RUTH SUNDERLAND: Andrew Bailey may be ensconced at Bank of England until 2028 and to his detractors, that will seem like a very long time
- Bailey, with lurches from insouciance to alarmism, pins bullseye to his own back
- Bank independent since 1997, but this has recently come under question
- Its success is highly dependent on quality of governor
- Problem with regime is that governors are installed for terms of eight years
Andrew Bailey, the beleaguered Governor of the Bank of England, is in for another bruising week. Inflation and employment figures will continue to paint a troubling picture of rising prices and labour shortages.
His defenders point to similar economic woes in other developed countries, where central bankers have been even slower to act.
But Bailey, with his lurches from insouciance to alarmism, has pinned a bullseye to his own back. So much so, that Liz Truss is talking about reviewing the Bank of England’s mandate if, as looks increasingly likely, she grasps the keys to No10.
In the firing line: Andrew Bailey, with his lurches from insouciance to alarmism, has pinned a bullseye to his own back
Bailey has indicated he is open to the idea of a review of the mandate, which since the 1990s has been to deliver low inflation. After decades of doing just that, the Bank’s recent performance has been dismal.
Truss may look at changing the inflation target, or incorporating other measures, perhaps linked to nominal GDP or employment.
One positive step would be more external members of the Monetary Policy Committee that sets interest rates to reduce the risk of groupthink.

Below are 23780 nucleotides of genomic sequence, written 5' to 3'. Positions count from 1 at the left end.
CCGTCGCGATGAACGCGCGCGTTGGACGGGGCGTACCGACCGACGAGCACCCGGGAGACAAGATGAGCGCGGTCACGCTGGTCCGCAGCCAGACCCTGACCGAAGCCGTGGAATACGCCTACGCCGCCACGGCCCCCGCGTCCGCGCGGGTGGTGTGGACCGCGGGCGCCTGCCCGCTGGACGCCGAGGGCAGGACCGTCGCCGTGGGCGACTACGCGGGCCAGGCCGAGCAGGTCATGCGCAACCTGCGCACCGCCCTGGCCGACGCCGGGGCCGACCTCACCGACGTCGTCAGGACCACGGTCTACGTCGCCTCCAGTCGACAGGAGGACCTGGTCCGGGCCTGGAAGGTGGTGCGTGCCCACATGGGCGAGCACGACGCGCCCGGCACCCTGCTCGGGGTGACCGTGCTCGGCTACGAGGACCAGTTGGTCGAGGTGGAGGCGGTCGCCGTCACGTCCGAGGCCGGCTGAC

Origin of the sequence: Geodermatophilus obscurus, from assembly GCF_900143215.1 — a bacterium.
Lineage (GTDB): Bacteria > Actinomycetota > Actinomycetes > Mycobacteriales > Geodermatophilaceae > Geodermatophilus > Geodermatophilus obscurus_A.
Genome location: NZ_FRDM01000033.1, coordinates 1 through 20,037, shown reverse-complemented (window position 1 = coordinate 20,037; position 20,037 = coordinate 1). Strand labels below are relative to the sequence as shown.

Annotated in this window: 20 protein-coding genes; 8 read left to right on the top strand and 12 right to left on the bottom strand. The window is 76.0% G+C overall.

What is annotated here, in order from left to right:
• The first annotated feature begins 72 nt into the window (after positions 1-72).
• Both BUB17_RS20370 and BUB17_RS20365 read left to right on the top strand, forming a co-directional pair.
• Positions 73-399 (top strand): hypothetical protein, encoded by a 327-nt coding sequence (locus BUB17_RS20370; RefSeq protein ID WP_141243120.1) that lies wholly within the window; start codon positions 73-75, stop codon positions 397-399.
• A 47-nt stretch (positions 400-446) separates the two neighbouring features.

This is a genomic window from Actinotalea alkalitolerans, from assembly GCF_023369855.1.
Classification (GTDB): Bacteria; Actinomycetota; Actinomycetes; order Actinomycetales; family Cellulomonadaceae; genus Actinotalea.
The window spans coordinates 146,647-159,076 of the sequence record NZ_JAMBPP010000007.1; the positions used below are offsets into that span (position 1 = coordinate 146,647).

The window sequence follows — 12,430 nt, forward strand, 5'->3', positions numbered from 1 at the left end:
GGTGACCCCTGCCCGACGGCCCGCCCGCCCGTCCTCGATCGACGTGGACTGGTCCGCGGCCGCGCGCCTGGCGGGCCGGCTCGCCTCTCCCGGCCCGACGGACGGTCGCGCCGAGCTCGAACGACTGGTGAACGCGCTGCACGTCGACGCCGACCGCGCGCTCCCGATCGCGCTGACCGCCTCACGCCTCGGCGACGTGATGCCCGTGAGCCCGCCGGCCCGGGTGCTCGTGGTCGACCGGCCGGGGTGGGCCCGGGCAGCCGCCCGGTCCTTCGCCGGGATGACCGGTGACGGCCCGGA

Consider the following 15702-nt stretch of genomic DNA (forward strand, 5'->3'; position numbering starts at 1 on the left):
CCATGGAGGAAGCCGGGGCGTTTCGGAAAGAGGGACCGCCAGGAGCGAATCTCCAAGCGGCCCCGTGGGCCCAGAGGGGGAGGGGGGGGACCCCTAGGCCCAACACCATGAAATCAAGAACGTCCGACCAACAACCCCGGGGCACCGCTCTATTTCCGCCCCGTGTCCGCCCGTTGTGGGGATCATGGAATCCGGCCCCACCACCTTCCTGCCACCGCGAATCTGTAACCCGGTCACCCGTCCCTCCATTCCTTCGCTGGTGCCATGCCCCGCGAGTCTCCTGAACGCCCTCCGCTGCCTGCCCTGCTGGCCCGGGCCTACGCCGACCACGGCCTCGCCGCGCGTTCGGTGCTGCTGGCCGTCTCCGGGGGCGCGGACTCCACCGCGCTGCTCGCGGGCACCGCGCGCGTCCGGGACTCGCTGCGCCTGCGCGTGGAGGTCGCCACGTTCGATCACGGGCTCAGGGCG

The Bank has been independent since 1997, but this has recently come under question. Central bank independence is a fine principle. It prevents cynical politicians from manipulating interest rates to suit their own electoral purposes, at the expense of the public.
But its success is highly dependent on the quality of the governor. If there is a duffer in Threadneedle Street, the country has a major problem, not least because it is so hard to get rid of him or her. Truss may look at the governor’s term of office and the circumstances under which he or she can be removed.
Outright demands for Bailey’s head are at the fringes: Unseating the central bank governor in a democratic, developed country is not to be lightly contemplated.
If Bailey were to be removed at the behest of politicians – some of whom probably couldn’t name the members of the Monetary Policy Committee, let alone run monetary policy – it would create alarm on markets. It would also make it hard to recruit a world-class replacement.
A problem with the regime is that governors are installed for terms of eight years.
During that time, they do not need renewed approval from the Government. In other words, it is very hard to defenestrate them.
The Court of the Bank and the Chancellor can in theory remove a governor, if he or she has gone AWOL for months, goes bankrupt or is unfit to function, because of, say, habitual drunkenness.
The idea is to prevent exile from Threadneedle Street simply because the Government does not like what a central banker is saying or doing. The eight-year term was introduced a decade ago. The idea is that it is enough time for a governor to make sound independent decisions, but not so much that he or she lingers past their sell-by date.
But eight years of virtually impregnable power is much longer than most prime ministers or chief executives could hope to enjoy – or perhaps endure.
The fact there is no formal mechanism to oust a governor before the end of their term does not mean it absolutely cannot be done.
Pressure can be applied behind the scenes, and ‘resignations’ can be engineered.
Equally, though, a hard-headed governor could dig in his or her heels and take the view they can outlast their political tormentors, who remain at the mercy of voters.
Bailey, who is only two years in, has said he intends to serve his term, which he sees as part of the fabric of Bank independence.
He may well be ensconced at the Old Lady until 2028 and to his detractors, that will seem like a very long time.